I need Twitter spoilers to get through the big live sports games

There’s nothing sacred about social media, and sometimes it’s okay.

One of the special benefits of watching live sports is that you can celebrate (or feel sorry for) with millions of other fans. But what if you were able to process these extreme emotions 30 seconds before all the others at your watch party?

That’s basically what I do every time I sit in front of the TV, trembling with anxiety at a football game. No, I have no supernatural prognostic powers; if I did, I probably would a lot more sports betting. I’m just a digital guy with no cable subscriptions, so I have to trust him several times streaming services – which means that any live game I see comes with a delay of about 15 to 30 seconds.

Of course, as I follow a lot of sports fans (and beat writers as well as official team accounts) on Twitter, my timeline is a spoiler area in any big game. Whether they’re watching the game with a shorter delay or not, a lot of these people are tweeting reactions to things I haven’t seen yet, and just me can’t hold on a look. I will literally refresh my timeline over and over before an important performance so I can know what will happen next. I do it to protect my emotional well-being, of course.

Take the January playoffs between my Kansas City Chiefs and Buffalo Bills playoffs (a thriller that would be immediately understood one of the best ever when it was finished), e.g. In the first quarter, the Chiefs ’official account released this solid piece of unbiased analysis.

(In terms of sports, “QB1 HAS WHEEEEEEEEEELS” means the starting quarterback is good at running and not just throwing.)

At this point, the Chiefs were already 7-0 against a team that had evaporated earlier in the season, and they were nervous. all the way on the edge. If they couldn’t get a touchdown here, then my superstitious mind was ready to end the game, even with three quarters left. (This happens when you leave your emotional well-being in the hands of a team that spent 50 years between appearances in the Super Bowl, as I did many years ago).

Luckily, I saw that tweet before my team’s superstar quarterback entered the end zone to match the match. Knowing what was going to happen on my TV, I was able to take a deep breath, relax, sit back and enjoy the action like an emotionally healthy person. This has probably happened to me a dozen times in every Chiefs game.

QB1 An example with “WHEEEEEEEEEELS”.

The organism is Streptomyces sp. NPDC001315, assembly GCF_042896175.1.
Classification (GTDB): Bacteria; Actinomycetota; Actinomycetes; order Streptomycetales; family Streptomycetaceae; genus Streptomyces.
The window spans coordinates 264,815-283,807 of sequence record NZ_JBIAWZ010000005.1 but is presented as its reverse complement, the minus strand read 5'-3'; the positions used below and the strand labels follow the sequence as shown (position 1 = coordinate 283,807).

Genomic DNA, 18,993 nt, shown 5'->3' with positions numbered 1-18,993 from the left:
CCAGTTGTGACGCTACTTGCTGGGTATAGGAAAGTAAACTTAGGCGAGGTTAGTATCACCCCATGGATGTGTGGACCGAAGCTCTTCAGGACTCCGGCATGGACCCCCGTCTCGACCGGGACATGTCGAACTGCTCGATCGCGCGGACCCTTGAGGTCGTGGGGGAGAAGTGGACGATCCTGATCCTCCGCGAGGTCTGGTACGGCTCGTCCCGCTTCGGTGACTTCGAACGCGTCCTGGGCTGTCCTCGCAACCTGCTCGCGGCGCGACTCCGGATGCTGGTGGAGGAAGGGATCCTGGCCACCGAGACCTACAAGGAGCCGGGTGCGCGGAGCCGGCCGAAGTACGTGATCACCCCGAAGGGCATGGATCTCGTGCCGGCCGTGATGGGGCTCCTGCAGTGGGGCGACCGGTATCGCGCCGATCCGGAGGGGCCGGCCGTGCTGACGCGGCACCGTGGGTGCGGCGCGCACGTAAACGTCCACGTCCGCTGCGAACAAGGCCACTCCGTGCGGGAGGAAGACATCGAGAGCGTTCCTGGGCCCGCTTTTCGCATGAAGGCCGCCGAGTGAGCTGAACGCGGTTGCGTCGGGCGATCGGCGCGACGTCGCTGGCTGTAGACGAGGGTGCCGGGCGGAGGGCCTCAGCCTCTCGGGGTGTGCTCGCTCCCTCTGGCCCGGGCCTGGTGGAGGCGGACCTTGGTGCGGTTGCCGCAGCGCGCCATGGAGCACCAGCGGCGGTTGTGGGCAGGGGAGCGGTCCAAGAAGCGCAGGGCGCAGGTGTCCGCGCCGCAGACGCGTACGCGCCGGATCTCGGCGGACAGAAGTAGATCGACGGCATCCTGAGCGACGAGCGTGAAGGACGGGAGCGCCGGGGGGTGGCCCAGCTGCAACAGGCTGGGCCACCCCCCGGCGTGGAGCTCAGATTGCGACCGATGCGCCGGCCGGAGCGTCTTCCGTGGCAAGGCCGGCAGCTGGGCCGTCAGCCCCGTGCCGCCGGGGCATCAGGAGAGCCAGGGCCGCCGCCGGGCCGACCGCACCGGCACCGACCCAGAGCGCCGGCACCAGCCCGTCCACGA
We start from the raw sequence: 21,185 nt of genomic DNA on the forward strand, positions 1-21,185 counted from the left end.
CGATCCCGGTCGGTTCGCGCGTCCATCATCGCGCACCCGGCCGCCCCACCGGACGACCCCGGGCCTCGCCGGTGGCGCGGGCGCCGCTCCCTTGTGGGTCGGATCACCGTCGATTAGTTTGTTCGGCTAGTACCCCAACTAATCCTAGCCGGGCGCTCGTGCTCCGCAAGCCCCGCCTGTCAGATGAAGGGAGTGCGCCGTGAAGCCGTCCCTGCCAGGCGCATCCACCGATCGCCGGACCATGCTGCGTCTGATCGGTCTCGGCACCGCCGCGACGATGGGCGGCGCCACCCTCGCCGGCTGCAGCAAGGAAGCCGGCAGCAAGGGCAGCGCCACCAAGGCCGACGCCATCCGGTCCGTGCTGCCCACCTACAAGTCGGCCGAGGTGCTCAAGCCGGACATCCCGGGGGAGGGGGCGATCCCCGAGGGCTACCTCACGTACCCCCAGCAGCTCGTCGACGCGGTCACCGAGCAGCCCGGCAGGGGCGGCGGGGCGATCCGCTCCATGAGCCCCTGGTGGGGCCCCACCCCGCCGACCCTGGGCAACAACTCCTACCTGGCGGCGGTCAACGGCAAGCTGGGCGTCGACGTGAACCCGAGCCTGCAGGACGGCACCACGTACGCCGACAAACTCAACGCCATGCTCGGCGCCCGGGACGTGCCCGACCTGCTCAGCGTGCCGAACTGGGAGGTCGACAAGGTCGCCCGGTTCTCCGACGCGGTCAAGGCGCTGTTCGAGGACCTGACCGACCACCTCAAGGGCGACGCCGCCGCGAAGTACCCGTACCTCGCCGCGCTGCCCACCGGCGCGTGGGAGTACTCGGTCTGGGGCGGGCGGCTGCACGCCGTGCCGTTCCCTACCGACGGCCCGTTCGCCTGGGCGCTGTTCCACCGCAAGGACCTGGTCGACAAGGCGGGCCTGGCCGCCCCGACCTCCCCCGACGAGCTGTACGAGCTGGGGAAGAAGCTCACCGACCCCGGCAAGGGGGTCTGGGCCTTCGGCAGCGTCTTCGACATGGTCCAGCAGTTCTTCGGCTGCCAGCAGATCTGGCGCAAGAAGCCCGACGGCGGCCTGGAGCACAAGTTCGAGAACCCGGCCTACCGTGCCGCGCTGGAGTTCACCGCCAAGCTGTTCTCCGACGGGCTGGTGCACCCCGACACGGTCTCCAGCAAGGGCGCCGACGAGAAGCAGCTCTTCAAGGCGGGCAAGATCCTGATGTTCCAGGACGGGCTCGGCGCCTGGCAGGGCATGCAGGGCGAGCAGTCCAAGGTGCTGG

Credit: David E. Klutho / Sports Illustrated via Getty Images

Writing this for you, dear readers, makes me realize how strange it is to do this to myself every week during the football season. Any football game I watch is a two-screen experience now, it requires my TV and iPhone to have Twitter open. In 2019, when KC won the Super Bowl, I was surrounded by friends at a big clock party, and unfortunately I spent a lot of time that night refreshing the timeline.

All being still my friends means that I walk with the right people. But if we were asked to change this habit, we would have a problem.

Although I will not recommend this to anyone else, I will defend my actions. Sport allows us to take deep care of unimportant things, and that’s great because it’s a useful distraction from all the horrors of everyday life. But caring too much for something with such a small stake also carries the risk of serious frustration, especially when you have no control over the outcome. Even if you personally choose not to take advantage of this digital precognition, you will surely see the value of knowing what will happen in the unexpected and uncontrollable moments of your life. Think of it this way: If you can’t change the outcome, you can at least get up emotionally.


Apple and Amazon are changing the way they watch live sports

I hope so, as a big tech company like Apple and Amazon fight to control live sports playback, neither knows how to reduce the delay. If that were to happen, however, I would have to learn how to deal with the results in real time, and I’m not sure my pessimistic heart, broken-too-often-too, can take on the hearts of Chiefs fans.

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